From Elizabeth McCracken to Helen Oyeyemi to Willy Vlautin: Literary Fiction Previews, Apr. 2021, Pt. 3 | Prepub Alert

Morgan Jenkins writes a first novel, Eleanor Morse breaks out with the story of a Maine widow and her family, and Jeff VanderMeer continues crossing genres—lots happening in April. 

Garcia, Gabriela. Of Women and Salt. Flatiron: Macmillan. Apr. 2021. 224p. ISBN 9781250776686. $26.99. CD. LITERARY

Longtime immigrant Carmen still feels unsettled in Miami, with her frustrations cover of Garcia's Of Women and Saltexacerbated by daughter Jeannette’s addiction and her ongoing tensions with a mother who remained behind in Cuba. But it’s Jeannette who returns to Cuba to sort out the family’s troubled past. With a 200,000-copy first printing.

Jerkins, Morgan. Caul Baby. Harper. Apr. 2021. 352p. ISBN 9780062873088. $27.99. WOMEN’S/AFRICAN AMERICAN

In this debut, a woman desperate for a baby after a series of failed pregnancies turns to the powerful Melancons of Harlem, whose celebrated healing powers lie in their possession of a caul, the layer of skin sometimes covering the baby’s head at birth. They refuse to give her a piece, resulting in tragedy, while secretly whisking away a niece’s baby born with a caul and thus sure to extend their power. From the author of the New York Times best-selling Wandering in Strange Lands; with a 75,000-copy first printing.

McCracken, Elizabeth. The Souvenir Museum: Stories. Ecco. Apr. 2021. 256p. ISBN 9780062971289. $26.99. SHORT STORIES

A National Book Award finalist for The Giant’s House and author most recently of the national best seller Bowlaway, McCracken also shines in short fiction; her recent collection, Thunderstruck & Other Stories, won the 2014 Story Prize and was long-listed for the National Book Award. Her subject here is the family bond, whether between a widow and her adult son looking for puffins in Scotland or the children’s-show actress and washed-up brother she celebrates with on New Year’s Eve. With a 75,000-copy first printing.

Morse, Eleanor. Margreete's Harbor. St. Martin’s. Apr. 2021. 384p. ISBN 9781250271549. $27.99. LITERARY

Morse breaks out after White Dog Fell from the Sky and An Unexpected Forest, the winner of regional awards, with the story of thrice-widowed Margreete Bright, living alone near the Maine coast in the 1960s. When she forgets about a hot pan and nearly burns the house down, daughter Liddie and her family move from Michigan to be with her, forcing sometimes unsettling change on everyone involved. With a 60,000-copy first printing.

Oyeyemi, Helen. Peaces. Riverhead. Apr. 2021. 272p. ISBN 9780593192337. $27. Downloadable. LITERARY

Once again, the author of the Los Angeles Times Prize finalist Boy, Snow, Bird and the PEN Open Book Award–winning What Is Not Yours Is Not Yours dusts her narrative with magic. To celebrate their love, Otto and Xavier are given a trip on a sleeper train that proves to be no ordinary means of transport. Their every wish is granted, and they seem to be the only people on the train.

Ozick, Cynthia. Antiquities. Knopf. Apr. 2021. 192p. ISBN 9780593318829. $20. Downloadable. LITERARY

In this fable-like work from the celebrated Ozick, Lloyd Wilkinson Petrie is preparing to write a memoir of his school years at the Temple Academy for Boys, a long-gone institution for which he still serves as trustee. Together with a look at the school’s quiet anti-Semitism, he recalls his own family heritage and his relationship with a mysterious older student who claims to come from Egypt’s Elephantine Island.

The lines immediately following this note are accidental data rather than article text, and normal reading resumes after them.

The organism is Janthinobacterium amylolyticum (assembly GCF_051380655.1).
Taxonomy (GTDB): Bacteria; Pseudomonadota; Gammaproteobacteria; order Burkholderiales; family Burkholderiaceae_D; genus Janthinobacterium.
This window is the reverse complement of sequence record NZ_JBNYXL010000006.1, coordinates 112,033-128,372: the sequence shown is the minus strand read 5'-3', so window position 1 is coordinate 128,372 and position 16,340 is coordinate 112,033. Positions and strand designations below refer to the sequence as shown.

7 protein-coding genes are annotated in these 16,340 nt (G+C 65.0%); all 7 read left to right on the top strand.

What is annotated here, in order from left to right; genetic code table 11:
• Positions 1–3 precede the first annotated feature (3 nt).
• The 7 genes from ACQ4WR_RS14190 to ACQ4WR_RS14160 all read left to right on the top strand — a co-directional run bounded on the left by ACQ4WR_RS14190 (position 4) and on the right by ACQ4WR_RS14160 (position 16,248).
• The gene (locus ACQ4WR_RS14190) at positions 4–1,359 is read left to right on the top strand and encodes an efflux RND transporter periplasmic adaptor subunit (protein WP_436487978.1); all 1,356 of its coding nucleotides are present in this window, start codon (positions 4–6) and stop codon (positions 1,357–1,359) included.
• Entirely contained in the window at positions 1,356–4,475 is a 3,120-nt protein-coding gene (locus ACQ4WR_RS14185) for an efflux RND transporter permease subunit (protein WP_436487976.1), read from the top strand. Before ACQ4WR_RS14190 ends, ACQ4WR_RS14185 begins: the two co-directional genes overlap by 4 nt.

Sethi, Mira. Are You Enjoying?: Stories. Knopf. Apr. 2021. 208p. ISBN 9781524732875. $24. Downloadable. SHORT STORIES

Childhood friends hide their true sexuality by marrying each other. An activist student expresses his political views by beating up his sister’s fiancée. A young woman dulls her anxiety by submerging herself in an illicit affair. There’s plenty of variety in Sethi’s story collection, fitting for someone who was a book editor at the Wall Street Journal and now acts on Pakistani TV.

VanderMeer. Jeff. Hummingbird Salamander. MCD: Farrar. Apr. 2021. 368p. ISBN 9780374173548. $27. LITERARY

Billed alternately as literary fiction and a speculative thriller, this new work from the Nebula Award–winning VanderMeer features software manager Jane Smith, who receives a mysterious package from someone named Silvina, whom she doesn’t know. The package contains a list of animals and a key to a storage unit holding a taxidermied hummingbird and salamander, which are among the world’s most endangered species. Silvana, she learns, is an ecoterrorist, and suddenly Jane is in the midst of a global conspiracy. With a 100,000-copy first printing.

Vlautin. Willy. The Night Always Comes. Harper. Apr. 2021. 224p. ISBN 9780063035089. $26.99. LITERARY

PEN/Faulkner finalist Vlautin, whose books sometimes end up as films (The Motel Life, Lean on Pete), introduces us to Lynette, who’s working multiple jobs to earn enough for a down payment on the house she rents with her mother and developmentally disabled brother in increasingly expensive Portland, OR. She’s about to sign the loan papers when her mother reneges on a promise to contribute, which sends Lynnette scrambling dangerously for the extra funds. With a 40,000-copy first printing.

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Barbara Hoffert

Barbara Hoffert (, @BarbaraHoffert on Twitter) is Editor, LJ Book Review; past chair of the Materials Selection Committee of the RUSA (Reference and User Services Assn.) division of the American Library Association; and past president of the National Book Critics Circle, to which she has just been reelected.

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